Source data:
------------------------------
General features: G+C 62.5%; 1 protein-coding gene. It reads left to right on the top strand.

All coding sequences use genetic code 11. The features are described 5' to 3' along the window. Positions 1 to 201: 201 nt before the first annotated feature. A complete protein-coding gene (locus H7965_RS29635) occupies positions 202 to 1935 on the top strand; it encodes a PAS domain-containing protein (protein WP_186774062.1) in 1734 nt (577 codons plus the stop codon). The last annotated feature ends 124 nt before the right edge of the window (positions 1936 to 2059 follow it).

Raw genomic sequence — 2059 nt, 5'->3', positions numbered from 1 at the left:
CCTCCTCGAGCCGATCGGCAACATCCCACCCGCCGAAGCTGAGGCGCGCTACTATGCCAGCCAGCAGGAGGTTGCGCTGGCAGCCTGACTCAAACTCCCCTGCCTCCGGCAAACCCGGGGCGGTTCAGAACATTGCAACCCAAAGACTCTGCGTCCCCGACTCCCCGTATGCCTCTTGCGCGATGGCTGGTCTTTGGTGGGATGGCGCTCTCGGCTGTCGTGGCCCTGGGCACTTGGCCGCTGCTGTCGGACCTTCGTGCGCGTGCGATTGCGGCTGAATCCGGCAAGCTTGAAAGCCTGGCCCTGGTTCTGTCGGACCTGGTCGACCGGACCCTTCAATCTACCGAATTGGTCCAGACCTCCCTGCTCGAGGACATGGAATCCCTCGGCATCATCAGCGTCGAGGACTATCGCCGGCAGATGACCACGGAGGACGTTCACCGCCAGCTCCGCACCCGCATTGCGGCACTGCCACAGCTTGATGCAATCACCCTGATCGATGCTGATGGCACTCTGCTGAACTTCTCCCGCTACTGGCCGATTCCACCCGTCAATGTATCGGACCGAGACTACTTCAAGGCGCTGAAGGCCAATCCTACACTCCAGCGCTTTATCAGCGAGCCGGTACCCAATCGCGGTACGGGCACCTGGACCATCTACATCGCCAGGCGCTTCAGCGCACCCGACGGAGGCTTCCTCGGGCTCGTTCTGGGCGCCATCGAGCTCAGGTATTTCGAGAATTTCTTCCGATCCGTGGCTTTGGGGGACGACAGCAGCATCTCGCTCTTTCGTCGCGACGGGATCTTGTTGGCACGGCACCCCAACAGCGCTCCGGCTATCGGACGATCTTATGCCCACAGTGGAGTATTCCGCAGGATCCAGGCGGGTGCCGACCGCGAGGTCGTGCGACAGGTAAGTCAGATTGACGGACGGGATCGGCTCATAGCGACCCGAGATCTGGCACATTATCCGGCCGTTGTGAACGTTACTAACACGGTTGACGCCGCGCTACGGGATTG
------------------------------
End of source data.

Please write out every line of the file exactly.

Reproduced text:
General features: G+C 62.5%; 1 protein-coding gene. It reads left to right on the top strand.

All coding sequences use genetic code 11. The features are described 5' to 3' along the window. Positions 1 to 201: 201 nt before the first annotated feature. A complete protein-coding gene (locus H7965_RS29635) occupies positions 202 to 1935 on the top strand; it encodes a PAS domain-containing protein (protein WP_186774062.1) in 1734 nt (577 codons plus the stop codon). The last annotated feature ends 124 nt before the right edge of the window (positions 1936 to 2059 follow it).

Raw genomic sequence — 2059 nt, 5'->3', positions numbered from 1 at the left:
CCTCCTCGAGCCGATCGGCAACATCCCACCCGCCGAAGCTGAGGCGCGCTACTATGCCAGCCAGCAGGAGGTTGCGCTGGCAGCCTGACTCAAACTCCCCTGCCTCCGGCAAACCCGGGGCGGTTCAGAACATTGCAACCCAAAGACTCTGCGTCCCCGACTCCCCGTATGCCTCTTGCGCGATGGCTGGTCTTTGGTGGGATGGCGCTCTCGGCTGTCGTGGCCCTGGGCACTTGGCCGCTGCTGTCGGACCTTCGTGCGCGTGCGATTGCGGCTGAATCCGGCAAGCTTGAAAGCCTGGCCCTGGTTCTGTCGGACCTGGTCGACCGGACCCTTCAATCTACCGAATTGGTCCAGACCTCCCTGCTCGAGGACATGGAATCCCTCGGCATCATCAGCGTCGAGGACTATCGCCGGCAGATGACCACGGAGGACGTTCACCGCCAGCTCCGCACCCGCATTGCGGCACTGCCACAGCTTGATGCAATCACCCTGATCGATGCTGATGGCACTCTGCTGAACTTCTCCCGCTACTGGCCGATTCCACCCGTCAATGTATCGGACCGAGACTACTTCAAGGCGCTGAAGGCCAATCCTACACTCCAGCGCTTTATCAGCGAGCCGGTACCCAATCGCGGTACGGGCACCTGGACCATCTACATCGCCAGGCGCTTCAGCGCACCCGACGGAGGCTTCCTCGGGCTCGTTCTGGGCGCCATCGAGCTCAGGTATTTCGAGAATTTCTTCCGATCCGTGGCTTTGGGGGACGACAGCAGCATCTCGCTCTTTCGTCGCGACGGGATCTTGTTGGCACGGCACCCCAACAGCGCTCCGGCTATCGGACGATCTTATGCCCACAGTGGAGTATTCCGCAGGATCCAGGCGGGTGCCGACCGCGAGGTCGTGCGACAGGTAAGTCAGATTGACGGACGGGATCGGCTCATAGCGACCCGAGATCTGGCACATTATCCGGCCGTTGTGAACGTTACTAACACGGTTGACGCCGCGCTACGGGATTG